Humans love anthropomorphism. Ever since Walt Disney first made a mouse whistle and walk on two legs in Steamboat Willie, we haven’t been able to get enough of animals, insects and inanimate objects that act like us. Children are especially prone to this obsession, so it follows that nearly every animated feature produced these days revolves around a cast of non-human characters who sing, dance and spout knowing witticisms that many flesh-and-blood actors could not convincingly pull off.
As animation’s reigning heavyweight, Pixar is especially deft at creating movies that appeal as much to parents as to their progeny. So it’s somewhat disappointing that Cars 2, the sequel to the studio’s anthropomorphic auto adventure that hit theaters in 2006, seems to be running on empty.
The problem, I think, is that there aren’t enough characters to really sustain a second outing (unlike, say, Toy Story). When we last left Radiator Springs, the dusty Southwestern town that served as Cars’s primary backdrop, flashy race car Lightning McQueen (Owen Wilson) was settling down with his girlfriend Sally (Bonnie Hunt) and hayseed best friend Tow Mater (Larry the Cable Guy) to help resuscitate the floundering community. The late Paul Newman voiced McQueen’s mentor, Doc Hudson, but for obvious reasons he hasn’t returned for the sequel. Which leaves us with three cars in a town that time forgot—not exactly the stuff multi-million dollar pitches are made of. To fix this problem, the team behind Cars 2 decided to follow in the footsteps of such classics as An American Tail: Fievel Goes West and Home Alone 2: Lost in New York, and have changed the scenery entirely.
We know we’re a long way from Route 66 from the movie’s opening moments, a James Bond homage that follows a tricked-out British spy car, Finn McMissile (Michael Caine), as he collects top-secret intel on a remote oil rig. A brief couple of scenes back in Radiator Springs explain that a Richard Branson-esque eco-conscious millionaire, Sir Miles Axlerod (Eddie Izzard), has organized a World Grand Prix taking place across Asia and Europe; after some mild ribbing from champion Italian race car Francesco Bernoulli (John Turturro), Lightning McQueen agrees to cut short his rest period and join the competition. At Sally’s urging, he brings Tow Mater along.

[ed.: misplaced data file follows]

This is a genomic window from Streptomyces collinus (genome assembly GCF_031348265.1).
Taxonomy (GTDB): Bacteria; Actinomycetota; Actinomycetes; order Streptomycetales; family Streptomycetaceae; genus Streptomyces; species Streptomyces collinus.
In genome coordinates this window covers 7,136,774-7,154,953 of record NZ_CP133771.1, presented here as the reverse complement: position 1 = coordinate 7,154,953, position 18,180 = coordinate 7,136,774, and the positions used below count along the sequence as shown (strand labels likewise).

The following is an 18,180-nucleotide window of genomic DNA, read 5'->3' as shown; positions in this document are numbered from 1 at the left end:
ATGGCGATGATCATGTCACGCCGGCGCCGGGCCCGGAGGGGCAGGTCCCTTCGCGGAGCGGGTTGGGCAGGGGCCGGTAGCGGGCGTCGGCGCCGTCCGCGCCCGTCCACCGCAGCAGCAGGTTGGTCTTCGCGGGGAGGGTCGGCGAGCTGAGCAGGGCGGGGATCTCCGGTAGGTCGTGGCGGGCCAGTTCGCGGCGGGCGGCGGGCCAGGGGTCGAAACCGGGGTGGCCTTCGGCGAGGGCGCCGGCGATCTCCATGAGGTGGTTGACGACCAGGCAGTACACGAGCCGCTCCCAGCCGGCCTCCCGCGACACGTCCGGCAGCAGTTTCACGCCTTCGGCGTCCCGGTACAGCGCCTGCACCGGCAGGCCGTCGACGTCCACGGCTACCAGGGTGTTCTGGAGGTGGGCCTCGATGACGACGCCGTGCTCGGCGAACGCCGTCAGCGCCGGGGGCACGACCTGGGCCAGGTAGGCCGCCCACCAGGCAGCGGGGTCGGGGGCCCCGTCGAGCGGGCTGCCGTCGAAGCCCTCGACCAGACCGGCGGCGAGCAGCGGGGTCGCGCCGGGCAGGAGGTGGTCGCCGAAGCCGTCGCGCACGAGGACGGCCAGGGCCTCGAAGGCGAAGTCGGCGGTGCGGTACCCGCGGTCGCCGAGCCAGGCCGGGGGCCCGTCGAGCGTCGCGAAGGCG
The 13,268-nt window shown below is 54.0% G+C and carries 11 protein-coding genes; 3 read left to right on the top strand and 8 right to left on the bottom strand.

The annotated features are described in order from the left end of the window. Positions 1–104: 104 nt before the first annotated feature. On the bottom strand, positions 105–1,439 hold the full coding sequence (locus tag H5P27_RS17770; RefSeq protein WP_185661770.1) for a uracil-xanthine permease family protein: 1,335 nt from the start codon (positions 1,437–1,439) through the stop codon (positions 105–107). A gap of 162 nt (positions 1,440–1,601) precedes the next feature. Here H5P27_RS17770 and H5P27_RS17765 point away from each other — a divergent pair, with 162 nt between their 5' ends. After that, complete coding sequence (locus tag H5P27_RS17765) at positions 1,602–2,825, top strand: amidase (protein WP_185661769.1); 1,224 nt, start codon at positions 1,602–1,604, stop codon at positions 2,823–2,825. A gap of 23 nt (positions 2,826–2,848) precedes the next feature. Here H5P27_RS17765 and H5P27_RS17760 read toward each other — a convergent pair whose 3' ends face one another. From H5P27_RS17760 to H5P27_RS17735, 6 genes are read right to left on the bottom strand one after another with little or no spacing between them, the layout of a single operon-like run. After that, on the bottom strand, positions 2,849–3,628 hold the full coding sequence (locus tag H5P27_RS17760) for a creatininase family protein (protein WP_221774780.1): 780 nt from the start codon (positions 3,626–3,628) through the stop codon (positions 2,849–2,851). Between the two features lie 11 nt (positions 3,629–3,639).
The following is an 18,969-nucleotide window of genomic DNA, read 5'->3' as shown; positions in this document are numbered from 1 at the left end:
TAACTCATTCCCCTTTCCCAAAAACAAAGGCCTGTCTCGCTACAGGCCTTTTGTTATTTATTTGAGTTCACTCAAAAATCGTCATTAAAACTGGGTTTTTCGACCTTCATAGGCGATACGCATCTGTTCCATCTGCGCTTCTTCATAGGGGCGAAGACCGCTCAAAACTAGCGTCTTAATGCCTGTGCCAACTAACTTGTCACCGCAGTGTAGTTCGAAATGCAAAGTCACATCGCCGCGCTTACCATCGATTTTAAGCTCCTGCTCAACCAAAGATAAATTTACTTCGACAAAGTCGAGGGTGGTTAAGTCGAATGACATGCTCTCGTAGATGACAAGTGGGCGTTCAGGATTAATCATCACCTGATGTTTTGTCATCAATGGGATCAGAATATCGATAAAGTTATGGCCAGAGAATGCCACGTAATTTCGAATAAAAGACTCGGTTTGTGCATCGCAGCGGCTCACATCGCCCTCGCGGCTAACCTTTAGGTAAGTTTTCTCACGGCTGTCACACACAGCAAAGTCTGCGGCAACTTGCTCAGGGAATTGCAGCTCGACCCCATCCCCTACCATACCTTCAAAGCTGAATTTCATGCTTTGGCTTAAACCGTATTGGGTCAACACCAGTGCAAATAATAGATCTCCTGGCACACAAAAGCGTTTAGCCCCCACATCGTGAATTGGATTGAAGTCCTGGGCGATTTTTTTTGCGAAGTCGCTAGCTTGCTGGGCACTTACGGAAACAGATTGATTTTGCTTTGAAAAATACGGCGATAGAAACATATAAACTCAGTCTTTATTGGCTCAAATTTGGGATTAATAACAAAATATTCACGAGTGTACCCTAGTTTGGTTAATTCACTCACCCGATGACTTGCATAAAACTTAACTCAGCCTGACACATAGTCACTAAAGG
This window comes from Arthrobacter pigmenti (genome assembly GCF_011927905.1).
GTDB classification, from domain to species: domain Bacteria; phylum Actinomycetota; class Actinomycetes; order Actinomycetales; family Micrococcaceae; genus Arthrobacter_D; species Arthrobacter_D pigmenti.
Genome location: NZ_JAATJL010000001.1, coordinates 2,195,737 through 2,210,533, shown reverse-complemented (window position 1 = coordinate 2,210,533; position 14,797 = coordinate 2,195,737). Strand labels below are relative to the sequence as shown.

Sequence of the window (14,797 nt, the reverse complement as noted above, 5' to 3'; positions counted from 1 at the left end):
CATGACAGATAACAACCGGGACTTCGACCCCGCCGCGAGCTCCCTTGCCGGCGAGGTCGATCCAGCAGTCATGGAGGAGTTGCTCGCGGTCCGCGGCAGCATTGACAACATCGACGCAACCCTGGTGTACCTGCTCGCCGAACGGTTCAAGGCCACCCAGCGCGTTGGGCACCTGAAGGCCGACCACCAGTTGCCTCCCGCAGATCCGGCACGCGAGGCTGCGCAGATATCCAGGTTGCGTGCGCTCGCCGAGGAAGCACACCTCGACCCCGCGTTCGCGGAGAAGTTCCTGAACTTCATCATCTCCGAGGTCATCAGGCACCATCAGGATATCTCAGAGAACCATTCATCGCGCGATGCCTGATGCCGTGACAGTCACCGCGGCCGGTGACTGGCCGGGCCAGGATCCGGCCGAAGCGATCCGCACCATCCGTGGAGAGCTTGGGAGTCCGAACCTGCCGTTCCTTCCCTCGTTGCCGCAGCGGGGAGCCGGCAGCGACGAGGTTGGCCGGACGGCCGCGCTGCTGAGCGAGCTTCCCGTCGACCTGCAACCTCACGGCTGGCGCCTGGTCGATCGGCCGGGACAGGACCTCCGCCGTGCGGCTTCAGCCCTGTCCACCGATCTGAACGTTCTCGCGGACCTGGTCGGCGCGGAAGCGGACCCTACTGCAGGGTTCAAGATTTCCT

Worlds collide once the cars land in Tokyo: while McQueen and Mater sense nothing amiss, Finn McMissile and his gal Friday, Holley Shiftwell (Emily Mortimer) are hot on the heels of a group of nefarious Hugos, Gremlins and other “lemons” who seem to be plotting some sort of coup against Sir Axlerod and his new clean fuel, Allinoil. A case of mistaken identity leads Holley to identify Mater as her American liaison, and the majority of the plot revolves around his unwitting participation in international espionage while McQueen is off racing Bernoulli. Mater is all buck teeth and Southern twang, prone to exclamations like “Dadgum!” and “That’s funny right there.” He eats a plate full of wasabi thinking it’s ice cream, and gets trapped in an automated Japanese restroom. Kids love Mater—and all but the most hard-hearted of adults will at least crack a smile at his idiotic antics—but a little bit goes a long way, and in Cars 2, there’s a lot more than a little bit of him.
Perhaps if Pixar’s other recent features—Up, Toy Story 3—hadn’t been so moving and funny and wonderful, I wouldn’t judge Cars 2 so harshly. But compared to the rest of the studio’s work, this franchise falls flat after only two installments. The complicated, action-packed plot (which, by the way, has a lot of shooting, explosions and violence—albeit cartoon-y violence—for a G-rated film, and really is not suitable for kids under 7) at times seems like a Band-Aid for not very memorable characters. Is it a harmless way to entertain your children and restore your sanity on a hot summer day? Sure. But from Pixar, I expected more.